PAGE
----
(As interpreted.)

In the name of God, the Merciful, the Compassionate.

Mr. President Barack Obama, I wish to warmly welcome you and your accompanying delegation to Palestine.

Mr. President, during your visit to our country you will meet a people proud of their history, heritage, culture, and symbols — a young, creative and entrepreneurial people who have made the miracle and rose from the calamities of the Nakba, and continue the path of their ancestors, extending since the ancient times over this land — their land. A people who adhere to their rights and are in harmony, and keep abreast with the realities of the age, its language and methods. A people who build institutions of the state of Palestine, giving an exemplary model despite all hardships and hurdles.

The people of Palestine, Mr. President, who receive you today aspire to attain the simplest rights — the right to freedom, independence and peace, and look forward to that day to come in which they exercise normal and natural life over the land of the state of Palestine — the independent state of Palestine — along the borders of the 4th of June, 1967, with Jerusalem, the “Lady of the Cities,” as its capital, alongside the state of Israel.

We, Mr. President, believe that peace is necessary and inevitable, and we also believe that it is possible. We believe that peacemaking, as much as it requires political courage, also requires an expression of good faith, a recognition of people’s rights, respect for the other, and dissemination of a culture of peace and a commitment to international legitimacy and its resolutions. Certainly, peace shall not be made through violence, occupation, walls, settlements, arrests, siege and denial of refugee rights.

We are extremely in pleasure to receive you today in our country. Our people share with American people, and with you personally, the belief in the values and principles of freedom, equality, justice and respect for human rights. And we, together with the peoples of the world, are partners in the pursuit to achieve a just peace that ends occupation and war, and achieves security, stability and prosperity to all the peoples of our region.

Today, ladies and gentlemen, we have conducted a good and useful round of talks with His Excellency President Obama. It was an opportunity to focus, on our side, on the risks and the results that exists that a continuation of settlement activity represent on the two-state solution, and over the need to release prisoners.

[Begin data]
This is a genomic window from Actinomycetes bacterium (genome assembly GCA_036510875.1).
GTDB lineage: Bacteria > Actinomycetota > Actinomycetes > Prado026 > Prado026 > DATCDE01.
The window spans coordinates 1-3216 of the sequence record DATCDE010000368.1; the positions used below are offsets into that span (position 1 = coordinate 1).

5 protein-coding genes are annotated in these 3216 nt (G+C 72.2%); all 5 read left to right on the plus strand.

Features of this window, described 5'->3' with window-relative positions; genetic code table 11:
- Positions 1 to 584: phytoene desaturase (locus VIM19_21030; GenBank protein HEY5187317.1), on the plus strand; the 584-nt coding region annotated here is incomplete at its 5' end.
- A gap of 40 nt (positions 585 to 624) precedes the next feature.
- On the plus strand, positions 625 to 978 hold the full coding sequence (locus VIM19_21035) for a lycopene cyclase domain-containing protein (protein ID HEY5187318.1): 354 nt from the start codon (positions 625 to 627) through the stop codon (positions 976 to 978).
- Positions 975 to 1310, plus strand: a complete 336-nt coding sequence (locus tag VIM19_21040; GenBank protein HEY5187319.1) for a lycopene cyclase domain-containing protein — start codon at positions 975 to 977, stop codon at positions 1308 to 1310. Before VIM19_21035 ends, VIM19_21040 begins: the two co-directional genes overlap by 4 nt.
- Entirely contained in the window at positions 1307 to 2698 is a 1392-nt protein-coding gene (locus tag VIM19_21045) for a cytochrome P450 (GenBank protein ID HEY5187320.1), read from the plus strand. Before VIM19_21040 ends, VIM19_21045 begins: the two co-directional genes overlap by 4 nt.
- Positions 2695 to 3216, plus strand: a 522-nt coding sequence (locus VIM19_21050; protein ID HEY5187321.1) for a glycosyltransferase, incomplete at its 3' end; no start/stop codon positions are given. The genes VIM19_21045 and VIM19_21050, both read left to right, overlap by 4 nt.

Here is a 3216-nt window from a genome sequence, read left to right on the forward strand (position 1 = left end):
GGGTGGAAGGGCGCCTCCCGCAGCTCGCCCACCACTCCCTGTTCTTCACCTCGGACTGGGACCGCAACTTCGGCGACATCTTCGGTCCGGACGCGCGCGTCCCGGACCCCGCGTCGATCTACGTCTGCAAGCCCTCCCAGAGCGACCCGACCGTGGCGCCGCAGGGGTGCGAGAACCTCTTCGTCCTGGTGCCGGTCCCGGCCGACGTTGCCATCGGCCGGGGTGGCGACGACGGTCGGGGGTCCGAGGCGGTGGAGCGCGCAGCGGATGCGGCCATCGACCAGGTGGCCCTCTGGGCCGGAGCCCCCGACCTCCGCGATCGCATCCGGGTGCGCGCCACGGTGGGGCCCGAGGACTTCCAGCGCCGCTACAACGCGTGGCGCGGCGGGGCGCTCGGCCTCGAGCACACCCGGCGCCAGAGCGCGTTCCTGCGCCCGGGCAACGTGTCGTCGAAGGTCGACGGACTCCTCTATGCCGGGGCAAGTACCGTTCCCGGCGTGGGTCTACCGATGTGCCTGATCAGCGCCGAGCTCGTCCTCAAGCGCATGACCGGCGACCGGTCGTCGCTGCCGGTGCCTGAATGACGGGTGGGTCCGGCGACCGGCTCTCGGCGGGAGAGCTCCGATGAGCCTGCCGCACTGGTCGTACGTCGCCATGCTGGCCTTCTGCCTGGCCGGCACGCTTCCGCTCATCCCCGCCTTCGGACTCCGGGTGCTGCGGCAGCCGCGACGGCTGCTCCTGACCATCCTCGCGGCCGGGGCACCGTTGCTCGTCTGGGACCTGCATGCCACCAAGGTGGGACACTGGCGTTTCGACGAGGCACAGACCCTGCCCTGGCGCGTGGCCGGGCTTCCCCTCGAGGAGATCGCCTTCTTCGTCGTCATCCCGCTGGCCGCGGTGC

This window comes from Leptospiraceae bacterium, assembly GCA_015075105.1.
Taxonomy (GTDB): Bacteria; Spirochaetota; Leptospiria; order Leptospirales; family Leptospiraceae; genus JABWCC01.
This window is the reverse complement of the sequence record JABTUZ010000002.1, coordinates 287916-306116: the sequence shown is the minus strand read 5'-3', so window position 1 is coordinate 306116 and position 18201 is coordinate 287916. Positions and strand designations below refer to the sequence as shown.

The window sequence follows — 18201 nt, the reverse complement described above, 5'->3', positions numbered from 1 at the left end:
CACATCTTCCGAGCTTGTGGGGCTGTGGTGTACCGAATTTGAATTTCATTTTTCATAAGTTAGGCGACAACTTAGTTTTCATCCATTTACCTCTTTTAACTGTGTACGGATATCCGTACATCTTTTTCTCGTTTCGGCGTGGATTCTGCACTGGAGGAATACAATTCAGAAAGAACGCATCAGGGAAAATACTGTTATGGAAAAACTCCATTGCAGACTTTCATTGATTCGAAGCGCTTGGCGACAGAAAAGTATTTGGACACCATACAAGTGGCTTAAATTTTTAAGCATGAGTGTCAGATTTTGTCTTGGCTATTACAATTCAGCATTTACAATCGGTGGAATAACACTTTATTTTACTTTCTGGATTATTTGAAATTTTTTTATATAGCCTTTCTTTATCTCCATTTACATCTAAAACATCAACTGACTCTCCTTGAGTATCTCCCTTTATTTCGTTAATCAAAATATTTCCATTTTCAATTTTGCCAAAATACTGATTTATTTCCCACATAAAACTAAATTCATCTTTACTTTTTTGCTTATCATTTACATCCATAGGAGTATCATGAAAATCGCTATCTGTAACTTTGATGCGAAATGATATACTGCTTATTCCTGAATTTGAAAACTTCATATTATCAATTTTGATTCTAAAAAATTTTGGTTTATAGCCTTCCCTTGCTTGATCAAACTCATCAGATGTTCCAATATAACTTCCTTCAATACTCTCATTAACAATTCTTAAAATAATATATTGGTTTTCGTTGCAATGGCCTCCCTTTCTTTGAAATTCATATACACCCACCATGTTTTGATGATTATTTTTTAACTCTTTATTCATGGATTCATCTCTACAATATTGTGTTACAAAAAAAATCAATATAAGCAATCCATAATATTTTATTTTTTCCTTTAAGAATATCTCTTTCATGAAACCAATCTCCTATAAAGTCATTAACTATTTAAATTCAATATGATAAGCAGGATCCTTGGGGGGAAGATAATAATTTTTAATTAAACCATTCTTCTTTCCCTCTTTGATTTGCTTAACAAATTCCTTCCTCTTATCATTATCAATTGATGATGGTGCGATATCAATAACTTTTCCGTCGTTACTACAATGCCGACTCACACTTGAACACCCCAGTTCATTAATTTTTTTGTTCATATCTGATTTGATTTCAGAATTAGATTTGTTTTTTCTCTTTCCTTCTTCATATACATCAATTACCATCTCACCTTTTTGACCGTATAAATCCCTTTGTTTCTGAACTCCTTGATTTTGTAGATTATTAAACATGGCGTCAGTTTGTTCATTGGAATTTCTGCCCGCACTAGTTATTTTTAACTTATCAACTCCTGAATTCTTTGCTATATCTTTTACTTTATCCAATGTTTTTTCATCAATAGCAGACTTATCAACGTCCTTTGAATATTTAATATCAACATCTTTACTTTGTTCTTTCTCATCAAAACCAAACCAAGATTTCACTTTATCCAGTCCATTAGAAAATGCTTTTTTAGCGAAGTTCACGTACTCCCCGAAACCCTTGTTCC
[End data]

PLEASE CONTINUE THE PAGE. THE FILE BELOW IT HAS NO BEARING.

I asserted to His Excellency the President that Palestine has taken long and additional steps for the sake of making peace. I hereby assert again that we are ready to implement all our commitments and obligations, and to respect the signed agreements and international legitimacy resolutions in order to provide for the requirements of launching the peace process and achieving the two-state solution — Palestine and Israel.

We are also serious in ending the division and achieve the Palestinian reconciliation, which constitutes an additional source of power for us to continue our march towards making peace, security and stability in the region.

I have renewed confidence that the United States, represented by his excellency President Obama and Mr. John Kerry, shall intensify its efforts to remove the obstacles ahead of the efforts to achieve a just peace, which the peoples of the region have long awaited.

Here I wish to thank the President for his continuous confirmation of the U.S. commitment to provide support to the Palestinian people, and to thank him and his administration for the support that has been provided during the past years — various forms of support — to the Palestinian treasury, to development projects, and to the UNRWA.

Mr. President, once again you are welcome in Palestine. Thank you. (Applause.)